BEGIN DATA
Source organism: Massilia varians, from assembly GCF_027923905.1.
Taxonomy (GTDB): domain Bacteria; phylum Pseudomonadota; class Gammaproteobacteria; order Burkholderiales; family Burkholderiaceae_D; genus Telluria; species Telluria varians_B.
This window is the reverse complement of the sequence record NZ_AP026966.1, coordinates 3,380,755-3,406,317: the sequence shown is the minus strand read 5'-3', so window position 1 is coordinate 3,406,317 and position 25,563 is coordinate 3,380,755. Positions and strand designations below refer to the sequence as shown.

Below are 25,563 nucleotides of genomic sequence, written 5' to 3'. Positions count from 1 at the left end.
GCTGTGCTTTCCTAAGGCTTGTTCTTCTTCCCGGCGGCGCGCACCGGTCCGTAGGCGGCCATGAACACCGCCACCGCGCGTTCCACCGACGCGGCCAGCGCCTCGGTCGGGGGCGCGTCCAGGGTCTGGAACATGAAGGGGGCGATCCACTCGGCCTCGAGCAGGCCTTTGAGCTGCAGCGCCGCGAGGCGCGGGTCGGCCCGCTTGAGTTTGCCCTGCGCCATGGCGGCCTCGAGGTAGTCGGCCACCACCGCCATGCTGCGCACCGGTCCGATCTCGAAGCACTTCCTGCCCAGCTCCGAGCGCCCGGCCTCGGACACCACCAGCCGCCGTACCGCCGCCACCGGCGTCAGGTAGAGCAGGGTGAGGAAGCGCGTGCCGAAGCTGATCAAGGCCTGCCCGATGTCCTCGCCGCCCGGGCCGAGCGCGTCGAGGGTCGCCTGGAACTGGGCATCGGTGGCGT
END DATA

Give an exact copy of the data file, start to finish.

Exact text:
Source organism: Massilia varians, from assembly GCF_027923905.1.
Taxonomy (GTDB): domain Bacteria; phylum Pseudomonadota; class Gammaproteobacteria; order Burkholderiales; family Burkholderiaceae_D; genus Telluria; species Telluria varians_B.
This window is the reverse complement of the sequence record NZ_AP026966.1, coordinates 3,380,755-3,406,317: the sequence shown is the minus strand read 5'-3', so window position 1 is coordinate 3,406,317 and position 25,563 is coordinate 3,380,755. Positions and strand designations below refer to the sequence as shown.

Below are 25,563 nucleotides of genomic sequence, written 5' to 3'. Positions count from 1 at the left end.
GCTGTGCTTTCCTAAGGCTTGTTCTTCTTCCCGGCGGCGCGCACCGGTCCGTAGGCGGCCATGAACACCGCCACCGCGCGTTCCACCGACGCGGCCAGCGCCTCGGTCGGGGGCGCGTCCAGGGTCTGGAACATGAAGGGGGCGATCCACTCGGCCTCGAGCAGGCCTTTGAGCTGCAGCGCCGCGAGGCGCGGGTCGGCCCGCTTGAGTTTGCCCTGCGCCATGGCGGCCTCGAGGTAGTCGGCCACCACCGCCATGCTGCGCACCGGTCCGATCTCGAAGCACTTCCTGCCCAGCTCCGAGCGCCCGGCCTCGGACACCACCAGCCGCCGTACCGCCGCCACCGGCGTCAGGTAGAGCAGGGTGAGGAAGCGCGTGCCGAAGCTGATCAAGGCCTGCCCGATGTCCTCGCCGCCCGGGCCGAGCGCGTCGAGGGTCGCCTGGAACTGGGCATCGGTGGCGT